The EITC: What’s at Stake for Small Business?

By at 26 April, 2021, 8:54 am


As part of the American Rescue Plan signed by President Biden, the Earned Income Tax Credit (EITC) and the Child Tax Credit (CTC) were expanded for one year. As the Biden Administration and Congress propose and debate various approaches to lifting people and families out of poverty, including making these tax credit expansion measures permanent, it is important that entrepreneurs and small business owners understand how the federal government is addressing the issue as many workers benefiting from these programs are employed by small businesses.

Moreover, government programs that work to lift people out of poverty can have a positive effect on employment and enabling entrepreneurship across the income spectrum. Of course, entrepreneurship and new business creation have a positive effect on inclusive wealth creation, not to mention for local economies across the nation working to recover from the economic devastation of the pandemic.

In this blog post, I address the EITC. The CTC will be addressed in a forthcoming piece.

The maximum EITC was increased from $540 to approximately $1,500, and the eligible income cap was raised from $16,000 to $21,000. Moreover, eligibility has been expanded to include workers without children, aged 19-24, and those 65 and over. Students under 24 who attend school part time are excluded.

It is estimated that the expanded EITC without children will support 17.3 million young adults (without children) who work in low-wage jobs.

With regard to workers with children, a recent National Bureau of Economic Research (NBER) report finds that the EITC  – “the cornerstone U.S. anti-poverty program”-  lifts over 5 million children out of poverty each year.  It is only available to those who work and has incentives for non-workers to become employed. In their report, NBER finds “robust evidence that EITC expansions increase the extensive margin of labor supply.”

The EITC has been with us for some time, and its payment levels have expanded as part of various tax acts over the past 46 plus years.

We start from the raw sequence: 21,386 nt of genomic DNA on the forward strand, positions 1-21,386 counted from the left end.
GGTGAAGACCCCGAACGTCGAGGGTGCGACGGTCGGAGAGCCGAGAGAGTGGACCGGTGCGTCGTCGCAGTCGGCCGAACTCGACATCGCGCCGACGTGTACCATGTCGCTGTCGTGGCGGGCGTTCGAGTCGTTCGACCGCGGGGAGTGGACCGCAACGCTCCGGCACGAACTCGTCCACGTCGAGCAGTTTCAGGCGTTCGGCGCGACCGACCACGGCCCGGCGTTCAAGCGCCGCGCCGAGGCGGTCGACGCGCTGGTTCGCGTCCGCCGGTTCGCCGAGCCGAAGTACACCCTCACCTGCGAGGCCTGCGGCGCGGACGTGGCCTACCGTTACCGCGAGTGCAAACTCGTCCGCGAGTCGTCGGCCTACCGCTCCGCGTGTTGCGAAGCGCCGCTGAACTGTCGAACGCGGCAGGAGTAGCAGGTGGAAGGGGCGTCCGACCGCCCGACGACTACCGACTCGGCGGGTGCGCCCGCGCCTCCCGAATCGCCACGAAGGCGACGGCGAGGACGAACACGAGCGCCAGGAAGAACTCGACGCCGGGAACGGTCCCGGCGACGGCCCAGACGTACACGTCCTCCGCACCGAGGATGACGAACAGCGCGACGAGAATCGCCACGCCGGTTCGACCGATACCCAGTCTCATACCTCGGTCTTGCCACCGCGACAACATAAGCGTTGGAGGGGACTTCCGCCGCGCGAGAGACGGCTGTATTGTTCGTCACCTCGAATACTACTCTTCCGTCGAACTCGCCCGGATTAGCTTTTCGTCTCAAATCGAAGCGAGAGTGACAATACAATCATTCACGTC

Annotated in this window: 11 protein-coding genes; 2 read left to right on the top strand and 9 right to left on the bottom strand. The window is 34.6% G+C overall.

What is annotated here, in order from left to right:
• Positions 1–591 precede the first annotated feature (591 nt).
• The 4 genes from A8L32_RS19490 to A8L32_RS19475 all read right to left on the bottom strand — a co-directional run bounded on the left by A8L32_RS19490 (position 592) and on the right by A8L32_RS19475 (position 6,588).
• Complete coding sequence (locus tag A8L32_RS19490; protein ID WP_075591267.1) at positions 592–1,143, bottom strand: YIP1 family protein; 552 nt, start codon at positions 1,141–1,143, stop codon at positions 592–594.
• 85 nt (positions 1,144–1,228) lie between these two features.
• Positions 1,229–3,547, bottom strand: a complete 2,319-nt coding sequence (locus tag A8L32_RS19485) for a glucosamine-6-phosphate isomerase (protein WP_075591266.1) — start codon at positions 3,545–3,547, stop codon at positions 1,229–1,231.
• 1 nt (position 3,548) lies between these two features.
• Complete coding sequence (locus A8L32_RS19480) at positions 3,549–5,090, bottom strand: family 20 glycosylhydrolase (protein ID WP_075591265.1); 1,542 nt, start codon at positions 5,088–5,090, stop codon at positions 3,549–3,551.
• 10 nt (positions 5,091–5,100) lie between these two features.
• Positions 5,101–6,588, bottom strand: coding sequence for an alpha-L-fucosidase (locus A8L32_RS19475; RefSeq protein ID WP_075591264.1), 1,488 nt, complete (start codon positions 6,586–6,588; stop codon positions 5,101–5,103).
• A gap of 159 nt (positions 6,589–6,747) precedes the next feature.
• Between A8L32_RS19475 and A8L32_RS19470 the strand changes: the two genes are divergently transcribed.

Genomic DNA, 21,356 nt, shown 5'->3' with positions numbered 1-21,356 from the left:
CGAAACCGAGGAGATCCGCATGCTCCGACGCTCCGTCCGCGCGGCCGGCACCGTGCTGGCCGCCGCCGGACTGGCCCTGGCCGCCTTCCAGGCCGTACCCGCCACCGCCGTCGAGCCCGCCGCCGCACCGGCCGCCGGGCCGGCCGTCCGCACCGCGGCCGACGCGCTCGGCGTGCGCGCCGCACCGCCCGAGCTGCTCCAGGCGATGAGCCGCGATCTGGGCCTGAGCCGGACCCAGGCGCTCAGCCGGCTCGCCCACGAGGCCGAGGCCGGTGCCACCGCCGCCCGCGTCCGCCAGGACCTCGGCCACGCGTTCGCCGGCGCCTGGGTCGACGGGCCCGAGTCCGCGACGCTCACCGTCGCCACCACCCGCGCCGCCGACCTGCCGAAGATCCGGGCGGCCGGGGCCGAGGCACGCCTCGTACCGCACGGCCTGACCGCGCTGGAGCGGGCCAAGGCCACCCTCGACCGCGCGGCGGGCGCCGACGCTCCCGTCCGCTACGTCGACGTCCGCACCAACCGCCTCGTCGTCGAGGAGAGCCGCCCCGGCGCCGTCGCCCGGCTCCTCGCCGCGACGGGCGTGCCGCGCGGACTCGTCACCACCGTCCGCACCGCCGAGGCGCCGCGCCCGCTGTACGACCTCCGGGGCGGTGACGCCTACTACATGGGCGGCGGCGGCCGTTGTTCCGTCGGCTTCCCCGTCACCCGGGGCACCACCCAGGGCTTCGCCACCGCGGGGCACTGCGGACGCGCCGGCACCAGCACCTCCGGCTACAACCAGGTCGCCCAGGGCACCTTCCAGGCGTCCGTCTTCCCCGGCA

Incentivizing work through income support to over 17 million people who do vital work for many types of small businesses across industry sectors (including 5.8 million people whose income is taxed by the federal government, and one can argue drives them deeper into poverty) should be a bipartisan issue given its effect and impact, which:

● Expands employment and does not reduce labor force participation

● Is available to recipients only if they work

● Has proven itself as an effective anti-poverty program

The ideal employment-policy strategy incentivizes work, and the need for workers is a top issue for small businesses as they ramp up during this recovery period. With growing sentiment on Capitol Hill to allow the current federal boost to unemployment insurance to expire, now is an ideal time to advance a permanent EITC fix that will complement and support small businesses in their efforts to recruit and retain workers. I will add that self-employed people are eligible for the EITC, so if net earnings are low during the startup phase (or a bad year) the credit can provide a safety net for qualified individuals.

As noted by former House Speaker Paul Ryan at a recent AEI-Brookings symposium on the future of the EITC, he said expansion is “preferable” (rather than creating a new federal program) because “we already know about their effects.”

He added that the EITC should be embedded in the paycheck (not at the end of the year) and “technologist” in the federal government “can figure it out.” Beyond recipients experiencing immediate financial support, EITC fraud would also be dramatically reduced (which amounts to approximately $26 billion each year.)

In Congress, Senators Mitt Romney (R-Utah) and Marco Rubio (R-FL) among several other key Republicans  – are active in the EITC/CTC space. As SBE Council works to advocate and support small-business friendly efforts on this issue, we see an opportunity for bipartisan action given current labor shortages, a winding down of supplemental unemployment insurance, and the need for solutions that address poverty and the high cost of living. The EITC is an effective tool that can be refined in order to help workers and families navigate financial insecurity, and “get ahead” at a time of rising costs.

Karen Kerrigan is president & CEO of the Small Business & Entrepreneurship Council.



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